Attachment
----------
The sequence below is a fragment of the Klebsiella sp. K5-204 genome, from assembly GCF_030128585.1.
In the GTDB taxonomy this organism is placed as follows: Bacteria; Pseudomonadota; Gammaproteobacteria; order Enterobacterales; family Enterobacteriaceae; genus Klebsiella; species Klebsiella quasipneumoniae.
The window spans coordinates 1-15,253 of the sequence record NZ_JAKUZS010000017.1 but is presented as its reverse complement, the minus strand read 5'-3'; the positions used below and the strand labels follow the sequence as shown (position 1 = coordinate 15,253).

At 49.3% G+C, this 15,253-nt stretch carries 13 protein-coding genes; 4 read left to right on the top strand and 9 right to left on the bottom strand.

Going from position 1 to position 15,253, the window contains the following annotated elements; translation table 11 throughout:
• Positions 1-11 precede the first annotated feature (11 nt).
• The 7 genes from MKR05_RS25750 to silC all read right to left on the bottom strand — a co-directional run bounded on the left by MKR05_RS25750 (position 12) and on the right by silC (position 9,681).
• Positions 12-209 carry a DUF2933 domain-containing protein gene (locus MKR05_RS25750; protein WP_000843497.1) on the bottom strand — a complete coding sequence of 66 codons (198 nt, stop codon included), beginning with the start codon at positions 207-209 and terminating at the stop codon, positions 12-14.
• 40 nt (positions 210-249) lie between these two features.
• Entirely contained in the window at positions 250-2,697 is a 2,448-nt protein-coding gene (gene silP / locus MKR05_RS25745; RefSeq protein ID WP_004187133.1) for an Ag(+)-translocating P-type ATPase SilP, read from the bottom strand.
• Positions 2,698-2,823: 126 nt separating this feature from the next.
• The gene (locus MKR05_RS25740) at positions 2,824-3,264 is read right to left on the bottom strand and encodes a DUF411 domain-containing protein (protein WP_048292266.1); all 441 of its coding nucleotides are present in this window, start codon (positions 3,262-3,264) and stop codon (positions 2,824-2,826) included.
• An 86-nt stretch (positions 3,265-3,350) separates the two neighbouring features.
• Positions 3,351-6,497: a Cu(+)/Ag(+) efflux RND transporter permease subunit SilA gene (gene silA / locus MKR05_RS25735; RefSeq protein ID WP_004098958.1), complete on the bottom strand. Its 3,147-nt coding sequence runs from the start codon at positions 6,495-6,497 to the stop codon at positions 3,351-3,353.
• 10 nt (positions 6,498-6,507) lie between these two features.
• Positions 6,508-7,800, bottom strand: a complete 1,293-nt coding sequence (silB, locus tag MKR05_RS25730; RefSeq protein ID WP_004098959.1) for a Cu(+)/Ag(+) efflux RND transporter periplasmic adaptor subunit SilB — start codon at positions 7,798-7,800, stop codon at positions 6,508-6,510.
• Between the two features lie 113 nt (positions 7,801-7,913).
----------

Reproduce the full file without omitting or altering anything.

The sequence below is a fragment of the Klebsiella sp. K5-204 genome, from assembly GCF_030128585.1.
In the GTDB taxonomy this organism is placed as follows: Bacteria; Pseudomonadota; Gammaproteobacteria; order Enterobacterales; family Enterobacteriaceae; genus Klebsiella; species Klebsiella quasipneumoniae.
The window spans coordinates 1-15,253 of the sequence record NZ_JAKUZS010000017.1 but is presented as its reverse complement, the minus strand read 5'-3'; the positions used below and the strand labels follow the sequence as shown (position 1 = coordinate 15,253).

At 49.3% G+C, this 15,253-nt stretch carries 13 protein-coding genes; 4 read left to right on the top strand and 9 right to left on the bottom strand.

Going from position 1 to position 15,253, the window contains the following annotated elements; translation table 11 throughout:
• Positions 1-11 precede the first annotated feature (11 nt).
• The 7 genes from MKR05_RS25750 to silC all read right to left on the bottom strand — a co-directional run bounded on the left by MKR05_RS25750 (position 12) and on the right by silC (position 9,681).
• Positions 12-209 carry a DUF2933 domain-containing protein gene (locus MKR05_RS25750; protein WP_000843497.1) on the bottom strand — a complete coding sequence of 66 codons (198 nt, stop codon included), beginning with the start codon at positions 207-209 and terminating at the stop codon, positions 12-14.
• 40 nt (positions 210-249) lie between these two features.
• Entirely contained in the window at positions 250-2,697 is a 2,448-nt protein-coding gene (gene silP / locus MKR05_RS25745; RefSeq protein ID WP_004187133.1) for an Ag(+)-translocating P-type ATPase SilP, read from the bottom strand.
• Positions 2,698-2,823: 126 nt separating this feature from the next.
• The gene (locus MKR05_RS25740) at positions 2,824-3,264 is read right to left on the bottom strand and encodes a DUF411 domain-containing protein (protein WP_048292266.1); all 441 of its coding nucleotides are present in this window, start codon (positions 3,262-3,264) and stop codon (positions 2,824-2,826) included.
• An 86-nt stretch (positions 3,265-3,350) separates the two neighbouring features.
• Positions 3,351-6,497: a Cu(+)/Ag(+) efflux RND transporter permease subunit SilA gene (gene silA / locus MKR05_RS25735; RefSeq protein ID WP_004098958.1), complete on the bottom strand. Its 3,147-nt coding sequence runs from the start codon at positions 6,495-6,497 to the stop codon at positions 3,351-3,353.
• 10 nt (positions 6,498-6,507) lie between these two features.
• Positions 6,508-7,800, bottom strand: a complete 1,293-nt coding sequence (silB, locus tag MKR05_RS25730; RefSeq protein ID WP_004098959.1) for a Cu(+)/Ag(+) efflux RND transporter periplasmic adaptor subunit SilB — start codon at positions 7,798-7,800, stop codon at positions 6,508-6,510.
• Between the two features lie 113 nt (positions 7,801-7,913).